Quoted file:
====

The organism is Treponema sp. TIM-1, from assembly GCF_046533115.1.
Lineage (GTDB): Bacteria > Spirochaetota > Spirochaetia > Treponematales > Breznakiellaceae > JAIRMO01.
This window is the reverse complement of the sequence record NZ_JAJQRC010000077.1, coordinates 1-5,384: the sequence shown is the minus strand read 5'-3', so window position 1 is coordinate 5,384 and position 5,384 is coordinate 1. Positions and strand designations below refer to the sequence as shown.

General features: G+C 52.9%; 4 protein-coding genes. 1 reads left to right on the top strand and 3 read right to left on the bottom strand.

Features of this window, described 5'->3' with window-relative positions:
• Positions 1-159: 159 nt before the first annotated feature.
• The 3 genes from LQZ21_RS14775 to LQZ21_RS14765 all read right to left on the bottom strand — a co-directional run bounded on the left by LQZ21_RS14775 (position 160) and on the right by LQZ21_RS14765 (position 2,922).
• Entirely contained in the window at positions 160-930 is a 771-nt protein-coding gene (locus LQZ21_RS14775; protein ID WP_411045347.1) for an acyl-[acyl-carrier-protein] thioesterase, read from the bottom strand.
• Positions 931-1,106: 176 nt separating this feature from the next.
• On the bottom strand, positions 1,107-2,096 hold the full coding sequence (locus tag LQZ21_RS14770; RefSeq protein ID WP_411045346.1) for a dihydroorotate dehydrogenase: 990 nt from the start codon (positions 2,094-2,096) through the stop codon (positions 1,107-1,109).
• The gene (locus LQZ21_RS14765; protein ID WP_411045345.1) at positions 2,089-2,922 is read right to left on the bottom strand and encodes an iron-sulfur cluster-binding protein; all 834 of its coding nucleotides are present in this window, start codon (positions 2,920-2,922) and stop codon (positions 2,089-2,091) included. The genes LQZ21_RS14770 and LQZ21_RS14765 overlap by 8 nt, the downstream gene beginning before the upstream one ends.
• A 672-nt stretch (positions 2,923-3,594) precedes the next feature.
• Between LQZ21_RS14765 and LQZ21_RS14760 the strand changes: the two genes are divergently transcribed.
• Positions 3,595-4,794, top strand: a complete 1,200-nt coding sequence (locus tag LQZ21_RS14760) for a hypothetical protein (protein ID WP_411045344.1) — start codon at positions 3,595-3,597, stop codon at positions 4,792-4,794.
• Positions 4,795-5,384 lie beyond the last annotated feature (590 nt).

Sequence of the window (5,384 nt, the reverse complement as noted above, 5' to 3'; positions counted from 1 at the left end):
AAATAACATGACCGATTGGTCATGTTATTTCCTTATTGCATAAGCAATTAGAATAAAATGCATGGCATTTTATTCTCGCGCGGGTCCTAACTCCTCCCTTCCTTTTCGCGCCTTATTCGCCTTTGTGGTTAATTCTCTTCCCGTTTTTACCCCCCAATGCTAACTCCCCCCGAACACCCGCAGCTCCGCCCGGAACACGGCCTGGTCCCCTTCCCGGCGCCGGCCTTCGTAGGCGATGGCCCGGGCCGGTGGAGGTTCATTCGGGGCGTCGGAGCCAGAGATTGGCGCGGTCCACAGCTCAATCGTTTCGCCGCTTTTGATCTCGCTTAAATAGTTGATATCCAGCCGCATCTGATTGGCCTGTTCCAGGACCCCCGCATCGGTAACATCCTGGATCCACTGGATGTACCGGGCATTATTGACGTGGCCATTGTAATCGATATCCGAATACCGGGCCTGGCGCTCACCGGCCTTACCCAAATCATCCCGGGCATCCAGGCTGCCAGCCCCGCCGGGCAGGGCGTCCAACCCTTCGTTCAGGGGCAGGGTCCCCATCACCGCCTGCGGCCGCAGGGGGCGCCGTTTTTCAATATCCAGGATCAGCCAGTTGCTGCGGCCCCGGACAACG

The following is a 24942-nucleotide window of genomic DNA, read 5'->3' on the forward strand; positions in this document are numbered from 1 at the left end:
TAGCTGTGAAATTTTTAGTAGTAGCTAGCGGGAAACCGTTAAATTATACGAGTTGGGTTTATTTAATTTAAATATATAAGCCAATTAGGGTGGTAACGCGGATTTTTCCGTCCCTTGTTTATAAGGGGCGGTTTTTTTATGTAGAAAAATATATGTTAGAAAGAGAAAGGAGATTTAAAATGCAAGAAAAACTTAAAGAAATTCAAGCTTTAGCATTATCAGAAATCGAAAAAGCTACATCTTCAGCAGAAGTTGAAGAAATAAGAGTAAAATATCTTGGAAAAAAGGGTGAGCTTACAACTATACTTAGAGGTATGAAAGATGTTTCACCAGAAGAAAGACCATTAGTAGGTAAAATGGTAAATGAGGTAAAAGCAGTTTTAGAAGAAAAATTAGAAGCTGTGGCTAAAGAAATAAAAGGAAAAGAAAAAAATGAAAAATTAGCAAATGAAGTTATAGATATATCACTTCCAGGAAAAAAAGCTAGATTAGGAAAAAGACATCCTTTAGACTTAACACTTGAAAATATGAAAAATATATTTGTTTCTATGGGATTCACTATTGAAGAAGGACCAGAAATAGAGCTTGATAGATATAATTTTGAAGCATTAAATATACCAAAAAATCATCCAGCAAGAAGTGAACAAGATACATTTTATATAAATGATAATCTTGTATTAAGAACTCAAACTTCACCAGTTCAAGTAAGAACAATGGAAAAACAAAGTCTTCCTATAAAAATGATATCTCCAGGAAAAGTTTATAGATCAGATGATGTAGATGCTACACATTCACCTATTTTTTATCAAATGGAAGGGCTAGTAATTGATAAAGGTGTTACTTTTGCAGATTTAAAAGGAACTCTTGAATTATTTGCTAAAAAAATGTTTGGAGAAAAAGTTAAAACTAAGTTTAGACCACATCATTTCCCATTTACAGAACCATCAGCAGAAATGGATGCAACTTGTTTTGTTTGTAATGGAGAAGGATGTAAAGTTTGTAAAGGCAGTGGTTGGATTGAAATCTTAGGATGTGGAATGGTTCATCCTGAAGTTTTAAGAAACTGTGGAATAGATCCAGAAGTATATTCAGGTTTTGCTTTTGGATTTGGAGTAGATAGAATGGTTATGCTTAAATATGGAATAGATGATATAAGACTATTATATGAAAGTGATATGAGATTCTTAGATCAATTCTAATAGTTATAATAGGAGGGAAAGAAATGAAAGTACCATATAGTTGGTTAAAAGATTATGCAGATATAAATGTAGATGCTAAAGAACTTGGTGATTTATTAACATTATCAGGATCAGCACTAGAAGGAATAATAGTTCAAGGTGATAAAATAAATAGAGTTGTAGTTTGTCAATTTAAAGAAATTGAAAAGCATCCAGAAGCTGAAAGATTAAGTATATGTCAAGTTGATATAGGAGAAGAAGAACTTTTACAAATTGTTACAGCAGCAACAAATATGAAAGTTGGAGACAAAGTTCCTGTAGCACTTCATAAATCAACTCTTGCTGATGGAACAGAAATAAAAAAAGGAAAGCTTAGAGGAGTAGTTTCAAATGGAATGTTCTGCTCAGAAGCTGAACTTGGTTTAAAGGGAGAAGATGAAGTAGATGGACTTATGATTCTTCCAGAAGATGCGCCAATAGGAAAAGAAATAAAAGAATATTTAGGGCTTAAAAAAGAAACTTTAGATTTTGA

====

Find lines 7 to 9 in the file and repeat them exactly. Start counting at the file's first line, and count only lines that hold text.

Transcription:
• The 3 genes from LQZ21_RS14775 to LQZ21_RS14765 all read right to left on the bottom strand — a co-directional run bounded on the left by LQZ21_RS14775 (position 160) and on the right by LQZ21_RS14765 (position 2,922).
• Entirely contained in the window at positions 160-930 is a 771-nt protein-coding gene (locus LQZ21_RS14775; protein ID WP_411045347.1) for an acyl-[acyl-carrier-protein] thioesterase, read from the bottom strand.
• Positions 931-1,106: 176 nt separating this feature from the next.